A company faces bankruptcy when it can no longer pay its expenses since it effectively has no working capital left and its long-term liabilities are reaching its total assets value. The company’s revenue is insufficient to cover its expenses. The Z-score which measures the probability of bankruptcy is usually very low and may even be negative.
Bankruptcy is the end result for a financially distressed company. Unfortunately for the stockholders this means loss of ownership of the company and their invested capital is basically lost. Bondholders are also affected and usually receive very little if any of the bonds face value and their invested capital is also mostly lost.
When a U.S. listed company can no longer pay its debts, management files for bankruptcy protection through the U.S. Federal Bankruptcy Court. There are two different types of bankruptcy proceedings that can be filed under the U.S. Bankruptcy Code. These are chapter 7 and chapter 11 and they have different outcomes for the company and its stockholders.
Which ever chapter a company files for, the bankruptcy court requires the creditors to agree that it would the most appropriate outcome for them. The creditors’ main interest is in receiving the highest dollar rate of what is owed to them.
Chapter 7 Bankruptcy
The main reason management files for chapter 7 bankruptcy protection is when the company’s liabilities are greater than its assets and the company has no hope of continuing its business operations. The creditors will likely agree and the bankruptcy court will assign a trustee.
Chapter 7 bankruptcy results in the company being liquidated with all its assets sold off to pay its creditors. If there are insufficient proceeds any remaining debt owed to creditors is null and void. There is no further claim by creditors and the company ceases to exist.
Creditors include secured creditors, unsecured creditors and bondholders. Under the bankruptcy code there is a hierarchy of creditors’ claims as follows:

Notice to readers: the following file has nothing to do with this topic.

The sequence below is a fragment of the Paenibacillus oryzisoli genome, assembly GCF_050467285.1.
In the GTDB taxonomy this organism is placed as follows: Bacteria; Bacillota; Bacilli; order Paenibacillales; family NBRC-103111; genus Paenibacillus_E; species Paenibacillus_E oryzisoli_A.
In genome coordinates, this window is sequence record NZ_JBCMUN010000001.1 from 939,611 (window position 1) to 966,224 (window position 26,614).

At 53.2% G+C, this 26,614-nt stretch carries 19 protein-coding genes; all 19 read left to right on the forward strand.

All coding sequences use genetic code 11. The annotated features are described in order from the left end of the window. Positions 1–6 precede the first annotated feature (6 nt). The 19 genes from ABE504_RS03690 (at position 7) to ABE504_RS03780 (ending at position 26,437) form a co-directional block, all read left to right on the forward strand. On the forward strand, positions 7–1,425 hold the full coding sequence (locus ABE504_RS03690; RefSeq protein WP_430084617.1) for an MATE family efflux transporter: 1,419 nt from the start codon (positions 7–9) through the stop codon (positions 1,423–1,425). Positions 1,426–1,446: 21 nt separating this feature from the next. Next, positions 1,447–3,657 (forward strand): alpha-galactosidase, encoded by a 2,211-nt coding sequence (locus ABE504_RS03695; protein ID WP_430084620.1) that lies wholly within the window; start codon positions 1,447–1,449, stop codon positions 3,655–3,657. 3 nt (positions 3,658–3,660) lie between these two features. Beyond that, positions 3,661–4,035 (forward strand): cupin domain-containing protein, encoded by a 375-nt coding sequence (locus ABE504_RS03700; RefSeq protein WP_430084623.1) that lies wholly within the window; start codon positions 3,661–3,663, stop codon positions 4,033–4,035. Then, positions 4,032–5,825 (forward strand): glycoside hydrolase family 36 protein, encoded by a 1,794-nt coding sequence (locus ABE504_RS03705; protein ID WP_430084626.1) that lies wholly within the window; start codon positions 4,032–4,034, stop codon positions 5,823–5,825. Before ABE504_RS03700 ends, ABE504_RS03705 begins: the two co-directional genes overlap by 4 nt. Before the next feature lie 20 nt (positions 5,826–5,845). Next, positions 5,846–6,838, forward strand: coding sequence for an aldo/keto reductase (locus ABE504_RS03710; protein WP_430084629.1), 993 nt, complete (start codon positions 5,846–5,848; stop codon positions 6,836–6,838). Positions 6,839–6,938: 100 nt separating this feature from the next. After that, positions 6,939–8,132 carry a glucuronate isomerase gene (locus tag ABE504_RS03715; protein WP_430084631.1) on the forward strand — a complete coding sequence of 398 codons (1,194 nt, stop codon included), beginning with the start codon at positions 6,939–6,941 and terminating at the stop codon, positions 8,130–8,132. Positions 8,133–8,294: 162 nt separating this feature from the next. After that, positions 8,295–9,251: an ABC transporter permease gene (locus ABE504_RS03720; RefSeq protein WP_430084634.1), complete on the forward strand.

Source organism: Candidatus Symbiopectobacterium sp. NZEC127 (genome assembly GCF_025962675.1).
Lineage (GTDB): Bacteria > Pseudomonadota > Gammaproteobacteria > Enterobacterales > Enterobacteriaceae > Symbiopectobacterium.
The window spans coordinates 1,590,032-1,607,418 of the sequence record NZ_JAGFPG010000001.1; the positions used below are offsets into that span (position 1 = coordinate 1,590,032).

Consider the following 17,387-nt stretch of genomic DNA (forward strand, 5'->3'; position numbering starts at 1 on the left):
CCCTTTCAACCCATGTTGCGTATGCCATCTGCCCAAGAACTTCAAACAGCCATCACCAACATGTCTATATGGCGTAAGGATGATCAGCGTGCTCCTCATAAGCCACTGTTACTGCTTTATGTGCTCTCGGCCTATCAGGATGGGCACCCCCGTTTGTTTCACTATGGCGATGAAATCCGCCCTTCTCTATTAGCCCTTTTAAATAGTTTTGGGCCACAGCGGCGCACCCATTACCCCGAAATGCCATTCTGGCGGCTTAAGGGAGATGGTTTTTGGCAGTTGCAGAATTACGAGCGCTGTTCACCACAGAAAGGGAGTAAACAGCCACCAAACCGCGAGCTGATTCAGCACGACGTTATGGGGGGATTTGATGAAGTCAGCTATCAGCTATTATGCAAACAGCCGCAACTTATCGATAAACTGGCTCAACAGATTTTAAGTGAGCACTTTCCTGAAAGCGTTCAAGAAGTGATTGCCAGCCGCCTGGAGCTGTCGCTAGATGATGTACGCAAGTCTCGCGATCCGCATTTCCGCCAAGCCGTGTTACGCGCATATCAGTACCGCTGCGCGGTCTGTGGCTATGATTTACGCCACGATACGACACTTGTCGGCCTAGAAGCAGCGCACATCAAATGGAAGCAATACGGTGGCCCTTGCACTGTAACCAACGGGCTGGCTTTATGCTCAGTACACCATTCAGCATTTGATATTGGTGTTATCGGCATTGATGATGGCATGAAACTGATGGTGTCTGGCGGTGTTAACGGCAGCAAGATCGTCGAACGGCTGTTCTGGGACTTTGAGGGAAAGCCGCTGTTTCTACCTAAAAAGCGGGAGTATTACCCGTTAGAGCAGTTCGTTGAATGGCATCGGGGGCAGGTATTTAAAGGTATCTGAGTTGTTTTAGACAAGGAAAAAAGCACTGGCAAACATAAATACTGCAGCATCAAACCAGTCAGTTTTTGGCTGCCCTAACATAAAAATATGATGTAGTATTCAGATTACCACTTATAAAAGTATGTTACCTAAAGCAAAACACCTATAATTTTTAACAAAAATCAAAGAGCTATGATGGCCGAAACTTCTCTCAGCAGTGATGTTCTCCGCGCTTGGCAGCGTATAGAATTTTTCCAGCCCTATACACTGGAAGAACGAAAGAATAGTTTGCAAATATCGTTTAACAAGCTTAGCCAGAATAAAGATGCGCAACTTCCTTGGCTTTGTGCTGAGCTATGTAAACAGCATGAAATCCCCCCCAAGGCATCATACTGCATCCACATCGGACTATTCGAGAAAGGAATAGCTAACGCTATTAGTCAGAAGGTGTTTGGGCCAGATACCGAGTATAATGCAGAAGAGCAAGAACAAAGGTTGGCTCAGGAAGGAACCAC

Hierarchy of creditors’ claims:
- Secured creditors have priority. These are creditors who already have claims over assets (such as real estate) in the event of default. Proceeds from the company’s liquidation are used to pay secured creditors first. If there are insufficient proceeds to cover all the secured creditors then they are all paid a pro rata rate.
- Unsecured creditors are next in line if there are any proceeds remaining. These are creditors who have provided funding or goods based on good faith that they will be paid. If there are any proceeds remaining then the unsecured creditors are paid. If there are insufficient proceeds to cover all the unsecured creditors then they are all paid a pro rata rate.
- Bondholders are next in line there are any proceeds remaining. Bonds are loans to the company and if there are any proceeds remaining then the bondholders are paid. If there are insufficient proceeds to cover all the bondholders then they are all paid a pro rata rate.
After all the creditors have been paid, if there are any proceeds remaining from the company’s liquidation then the excess is returned to the stockholders on a pro rata rate. The preferred stock is paid first and any remaining funds is then paid to the common stockholders.